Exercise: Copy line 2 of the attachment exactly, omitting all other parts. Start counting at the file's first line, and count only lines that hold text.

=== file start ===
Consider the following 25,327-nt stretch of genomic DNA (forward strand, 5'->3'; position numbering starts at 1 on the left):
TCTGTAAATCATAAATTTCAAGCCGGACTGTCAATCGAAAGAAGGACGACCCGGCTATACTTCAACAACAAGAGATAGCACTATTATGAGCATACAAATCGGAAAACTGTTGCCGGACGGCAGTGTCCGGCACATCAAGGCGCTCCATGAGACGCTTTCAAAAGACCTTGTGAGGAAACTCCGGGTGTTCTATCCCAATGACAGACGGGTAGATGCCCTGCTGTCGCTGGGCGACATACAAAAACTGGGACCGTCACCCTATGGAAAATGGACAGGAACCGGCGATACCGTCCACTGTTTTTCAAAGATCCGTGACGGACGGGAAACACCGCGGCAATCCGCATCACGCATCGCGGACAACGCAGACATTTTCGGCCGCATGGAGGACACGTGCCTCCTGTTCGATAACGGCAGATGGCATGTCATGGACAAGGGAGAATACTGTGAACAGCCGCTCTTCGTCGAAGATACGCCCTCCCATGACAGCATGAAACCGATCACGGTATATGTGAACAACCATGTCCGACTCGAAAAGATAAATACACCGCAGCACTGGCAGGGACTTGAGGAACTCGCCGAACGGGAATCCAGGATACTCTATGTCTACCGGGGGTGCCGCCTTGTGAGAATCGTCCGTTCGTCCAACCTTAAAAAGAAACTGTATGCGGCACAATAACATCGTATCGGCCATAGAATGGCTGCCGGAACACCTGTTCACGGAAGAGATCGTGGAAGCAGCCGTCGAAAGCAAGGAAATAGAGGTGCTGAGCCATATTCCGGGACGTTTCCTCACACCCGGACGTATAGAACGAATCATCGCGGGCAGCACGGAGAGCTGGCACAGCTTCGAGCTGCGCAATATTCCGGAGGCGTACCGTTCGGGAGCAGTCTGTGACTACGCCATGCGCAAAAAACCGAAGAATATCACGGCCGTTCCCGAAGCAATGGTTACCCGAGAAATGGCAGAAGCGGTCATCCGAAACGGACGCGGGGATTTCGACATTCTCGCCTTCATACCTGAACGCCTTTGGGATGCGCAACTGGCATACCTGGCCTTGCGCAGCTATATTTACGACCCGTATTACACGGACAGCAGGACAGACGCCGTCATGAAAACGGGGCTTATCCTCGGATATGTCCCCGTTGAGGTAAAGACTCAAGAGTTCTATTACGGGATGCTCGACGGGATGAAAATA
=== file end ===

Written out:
TCTGTAAATCATAAATTTCAAGCCGGACTGTCAATCGAAAGAAGGACGACCCGGCTATACTTCAACAACAAGAGATAGCACTATTATGAGCATACAAATCGGAAAACTGTTGCCGGACGGCAGTGTCCGGCACATCAAGGCGCTCCATGAGACGCTTTCAAAAGACCTTGTGAGGAAACTCCGGGTGTTCTATCCCAATGACAGACGGGTAGATGCCCTGCTGTCGCTGGGCGACATACAAAAACTGGGACCGTCACCCTATGGAAAATGGACAGGAACCGGCGATACCGTCCACTGTTTTTCAAAGATCCGTGACGGACGGGAAACACCGCGGCAATCCGCATCACGCATCGCGGACAACGCAGACATTTTCGGCCGCATGGAGGACACGTGCCTCCTGTTCGATAACGGCAGATGGCATGTCATGGACAAGGGAGAATACTGTGAACAGCCGCTCTTCGTCGAAGATACGCCCTCCCATGACAGCATGAAACCGATCACGGTATATGTGAACAACCATGTCCGACTCGAAAAGATAAATACACCGCAGCACTGGCAGGGACTTGAGGAACTCGCCGAACGGGAATCCAGGATACTCTATGTCTACCGGGGGTGCCGCCTTGTGAGAATCGTCCGTTCGTCCAACCTTAAAAAGAAACTGTATGCGGCACAATAACATCGTATCGGCCATAGAATGGCTGCCGGAACACCTGTTCACGGAAGAGATCGTGGAAGCAGCCGTCGAAAGCAAGGAAATAGAGGTGCTGAGCCATATTCCGGGACGTTTCCTCACACCCGGACGTATAGAACGAATCATCGCGGGCAGCACGGAGAGCTGGCACAGCTTCGAGCTGCGCAATATTCCGGAGGCGTACCGTTCGGGAGCAGTCTGTGACTACGCCATGCGCAAAAAACCGAAGAATATCACGGCCGTTCCCGAAGCAATGGTTACCCGAGAAATGGCAGAAGCGGTCATCCGAAACGGACGCGGGGATTTCGACATTCTCGCCTTCATACCTGAACGCCTTTGGGATGCGCAACTGGCATACCTGGCCTTGCGCAGCTATATTTACGACCCGTATTACACGGACAGCAGGACAGACGCCGTCATGAAAACGGGGCTTATCCTCGGATATGTCCCCGTTGAGGTAAAGACTCAAGAGTTCTATTACGGGATGCTCGACGGGATGAAAATA